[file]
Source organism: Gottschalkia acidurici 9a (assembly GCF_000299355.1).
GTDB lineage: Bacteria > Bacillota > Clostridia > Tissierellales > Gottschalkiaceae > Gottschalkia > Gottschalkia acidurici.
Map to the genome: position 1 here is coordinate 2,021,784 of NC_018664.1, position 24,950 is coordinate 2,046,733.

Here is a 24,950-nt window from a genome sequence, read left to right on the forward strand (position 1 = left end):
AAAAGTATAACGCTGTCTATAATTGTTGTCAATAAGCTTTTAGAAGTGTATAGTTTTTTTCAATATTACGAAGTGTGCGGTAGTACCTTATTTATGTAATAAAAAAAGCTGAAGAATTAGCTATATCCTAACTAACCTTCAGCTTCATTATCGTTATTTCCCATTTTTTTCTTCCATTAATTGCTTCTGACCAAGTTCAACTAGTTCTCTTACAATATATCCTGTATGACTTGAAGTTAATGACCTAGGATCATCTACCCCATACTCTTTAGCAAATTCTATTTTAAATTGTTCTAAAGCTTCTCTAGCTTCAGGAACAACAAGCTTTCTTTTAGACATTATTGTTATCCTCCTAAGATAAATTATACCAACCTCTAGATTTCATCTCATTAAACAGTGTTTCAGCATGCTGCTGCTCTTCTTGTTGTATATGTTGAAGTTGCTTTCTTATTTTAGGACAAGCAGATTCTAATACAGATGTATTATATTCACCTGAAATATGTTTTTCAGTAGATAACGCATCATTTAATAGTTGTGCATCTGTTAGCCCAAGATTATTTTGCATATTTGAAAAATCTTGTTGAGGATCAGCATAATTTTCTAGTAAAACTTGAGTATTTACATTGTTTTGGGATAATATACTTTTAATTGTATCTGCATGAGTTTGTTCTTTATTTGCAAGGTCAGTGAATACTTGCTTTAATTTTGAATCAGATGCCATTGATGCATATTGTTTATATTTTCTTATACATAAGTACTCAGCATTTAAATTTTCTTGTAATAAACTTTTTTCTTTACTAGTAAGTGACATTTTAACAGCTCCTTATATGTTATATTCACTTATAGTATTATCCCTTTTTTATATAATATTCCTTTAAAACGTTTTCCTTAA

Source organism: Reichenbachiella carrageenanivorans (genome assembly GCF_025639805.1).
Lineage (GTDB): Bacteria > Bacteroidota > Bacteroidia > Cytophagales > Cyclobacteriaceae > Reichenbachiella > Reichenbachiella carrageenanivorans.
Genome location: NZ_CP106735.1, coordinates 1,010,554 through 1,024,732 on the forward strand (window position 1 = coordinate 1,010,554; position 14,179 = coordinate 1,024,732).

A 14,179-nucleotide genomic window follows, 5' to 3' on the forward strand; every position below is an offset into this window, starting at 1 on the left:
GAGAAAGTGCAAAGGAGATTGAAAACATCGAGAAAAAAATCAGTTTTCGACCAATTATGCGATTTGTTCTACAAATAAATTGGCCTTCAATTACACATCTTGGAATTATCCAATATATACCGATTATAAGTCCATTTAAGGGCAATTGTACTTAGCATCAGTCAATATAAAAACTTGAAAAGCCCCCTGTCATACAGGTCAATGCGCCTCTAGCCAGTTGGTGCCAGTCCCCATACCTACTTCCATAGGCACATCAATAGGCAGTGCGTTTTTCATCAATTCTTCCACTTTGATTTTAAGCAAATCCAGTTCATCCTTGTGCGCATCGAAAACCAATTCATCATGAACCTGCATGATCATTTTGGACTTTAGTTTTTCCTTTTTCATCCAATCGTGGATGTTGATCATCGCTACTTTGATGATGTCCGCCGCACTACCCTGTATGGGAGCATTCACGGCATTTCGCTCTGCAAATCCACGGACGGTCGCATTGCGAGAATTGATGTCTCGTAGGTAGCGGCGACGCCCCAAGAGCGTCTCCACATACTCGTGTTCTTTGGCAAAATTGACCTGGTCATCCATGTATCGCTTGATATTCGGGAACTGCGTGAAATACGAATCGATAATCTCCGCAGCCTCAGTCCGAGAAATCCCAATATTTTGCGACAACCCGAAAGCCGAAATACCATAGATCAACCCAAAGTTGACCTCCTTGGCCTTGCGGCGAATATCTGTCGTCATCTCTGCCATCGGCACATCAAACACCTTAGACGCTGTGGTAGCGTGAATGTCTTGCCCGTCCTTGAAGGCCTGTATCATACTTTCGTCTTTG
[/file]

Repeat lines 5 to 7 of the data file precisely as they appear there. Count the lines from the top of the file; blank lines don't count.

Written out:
AAAAGTATAACGCTGTCTATAATTGTTGTCAATAAGCTTTTAGAAGTGTATAGTTTTTTTCAATATTACGAAGTGTGCGGTAGTACCTTATTTATGTAATAAAAAAAGCTGAAGAATTAGCTATATCCTAACTAACCTTCAGCTTCATTATCGTTATTTCCCATTTTTTTCTTCCATTAATTGCTTCTGACCAAGTTCAACTAGTTCTCTTACAATATATCCTGTATGACTTGAAGTTAATGACCTAGGATCATCTACCCCATACTCTTTAGCAAATTCTATTTTAAATTGTTCTAAAGCTTCTCTAGCTTCAGGAACAACAAGCTTTCTTTTAGACATTATTGTTATCCTCCTAAGATAAATTATACCAACCTCTAGATTTCATCTCATTAAACAGTGTTTCAGCATGCTGCTGCTCTTCTTGTTGTATATGTTGAAGTTGCTTTCTTATTTTAGGACAAGCAGATTCTAATACAGATGTATTATATTCACCTGAAATATGTTTTTCAGTAGATAACGCATCATTTAATAGTTGTGCATCTGTTAGCCCAAGATTATTTTGCATATTTGAAAAATCTTGTTGAGGATCAGCATAATTTTCTAGTAAAACTTGAGTATTTACATTGTTTTGGGATAATATACTTTTAATTGTATCTGCATGAGTTTGTTCTTTATTTGCAAGGTCAGTGAATACTTGCTTTAATTTTGAATCAGATGCCATTGATGCATATTGTTTATATTTTCTTATACATAAGTACTCAGCATTTAAATTTTCTTGTAATAAACTTTTTTCTTTACTAGTAAGTGACATTTTAACAGCTCCTTATATGTTATATTCACTTATAGTATTATCCCTTTTTTATATAATATTCCTTTAAAACGTTTTCCTTAA

Source organism: Reichenbachiella carrageenanivorans (genome assembly GCF_025639805.1).
Lineage (GTDB): Bacteria > Bacteroidota > Bacteroidia > Cytophagales > Cyclobacteriaceae > Reichenbachiella > Reichenbachiella carrageenanivorans.